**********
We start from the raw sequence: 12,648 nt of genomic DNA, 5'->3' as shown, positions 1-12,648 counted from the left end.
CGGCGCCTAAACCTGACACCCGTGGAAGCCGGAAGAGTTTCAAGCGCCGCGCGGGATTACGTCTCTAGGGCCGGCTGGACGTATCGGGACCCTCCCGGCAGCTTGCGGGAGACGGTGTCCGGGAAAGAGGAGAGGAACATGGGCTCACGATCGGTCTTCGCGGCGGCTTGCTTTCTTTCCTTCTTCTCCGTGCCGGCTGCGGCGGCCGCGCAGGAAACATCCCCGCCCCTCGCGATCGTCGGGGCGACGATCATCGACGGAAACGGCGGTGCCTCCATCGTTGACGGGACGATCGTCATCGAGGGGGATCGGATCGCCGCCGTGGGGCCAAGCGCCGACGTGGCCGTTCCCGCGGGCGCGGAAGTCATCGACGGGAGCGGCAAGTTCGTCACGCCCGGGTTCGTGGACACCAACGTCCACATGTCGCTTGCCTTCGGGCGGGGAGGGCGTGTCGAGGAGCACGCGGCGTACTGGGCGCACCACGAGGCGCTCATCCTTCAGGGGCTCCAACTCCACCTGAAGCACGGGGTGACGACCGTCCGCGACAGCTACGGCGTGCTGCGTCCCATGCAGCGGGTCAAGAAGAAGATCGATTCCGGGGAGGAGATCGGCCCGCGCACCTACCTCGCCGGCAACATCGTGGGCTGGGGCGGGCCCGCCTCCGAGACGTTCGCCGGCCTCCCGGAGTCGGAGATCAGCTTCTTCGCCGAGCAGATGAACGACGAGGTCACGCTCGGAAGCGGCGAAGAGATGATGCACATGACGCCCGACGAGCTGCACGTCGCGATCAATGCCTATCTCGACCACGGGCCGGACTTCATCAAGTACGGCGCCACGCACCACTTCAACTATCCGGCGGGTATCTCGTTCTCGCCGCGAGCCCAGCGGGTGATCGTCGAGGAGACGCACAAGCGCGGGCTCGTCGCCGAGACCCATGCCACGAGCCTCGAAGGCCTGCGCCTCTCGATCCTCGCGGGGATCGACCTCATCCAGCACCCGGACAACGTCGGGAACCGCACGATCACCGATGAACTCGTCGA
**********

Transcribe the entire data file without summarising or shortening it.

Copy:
We start from the raw sequence: 12,648 nt of genomic DNA, 5'->3' as shown, positions 1-12,648 counted from the left end.
CGGCGCCTAAACCTGACACCCGTGGAAGCCGGAAGAGTTTCAAGCGCCGCGCGGGATTACGTCTCTAGGGCCGGCTGGACGTATCGGGACCCTCCCGGCAGCTTGCGGGAGACGGTGTCCGGGAAAGAGGAGAGGAACATGGGCTCACGATCGGTCTTCGCGGCGGCTTGCTTTCTTTCCTTCTTCTCCGTGCCGGCTGCGGCGGCCGCGCAGGAAACATCCCCGCCCCTCGCGATCGTCGGGGCGACGATCATCGACGGAAACGGCGGTGCCTCCATCGTTGACGGGACGATCGTCATCGAGGGGGATCGGATCGCCGCCGTGGGGCCAAGCGCCGACGTGGCCGTTCCCGCGGGCGCGGAAGTCATCGACGGGAGCGGCAAGTTCGTCACGCCCGGGTTCGTGGACACCAACGTCCACATGTCGCTTGCCTTCGGGCGGGGAGGGCGTGTCGAGGAGCACGCGGCGTACTGGGCGCACCACGAGGCGCTCATCCTTCAGGGGCTCCAACTCCACCTGAAGCACGGGGTGACGACCGTCCGCGACAGCTACGGCGTGCTGCGTCCCATGCAGCGGGTCAAGAAGAAGATCGATTCCGGGGAGGAGATCGGCCCGCGCACCTACCTCGCCGGCAACATCGTGGGCTGGGGCGGGCCCGCCTCCGAGACGTTCGCCGGCCTCCCGGAGTCGGAGATCAGCTTCTTCGCCGAGCAGATGAACGACGAGGTCACGCTCGGAAGCGGCGAAGAGATGATGCACATGACGCCCGACGAGCTGCACGTCGCGATCAATGCCTATCTCGACCACGGGCCGGACTTCATCAAGTACGGCGCCACGCACCACTTCAACTATCCGGCGGGTATCTCGTTCTCGCCGCGAGCCCAGCGGGTGATCGTCGAGGAGACGCACAAGCGCGGGCTCGTCGCCGAGACCCATGCCACGAGCCTCGAAGGCCTGCGCCTCTCGATCCTCGCGGGGATCGACCTCATCCAGCACCCGGACAACGTCGGGAACCGCACGATCACCGATGAACTCGTCGA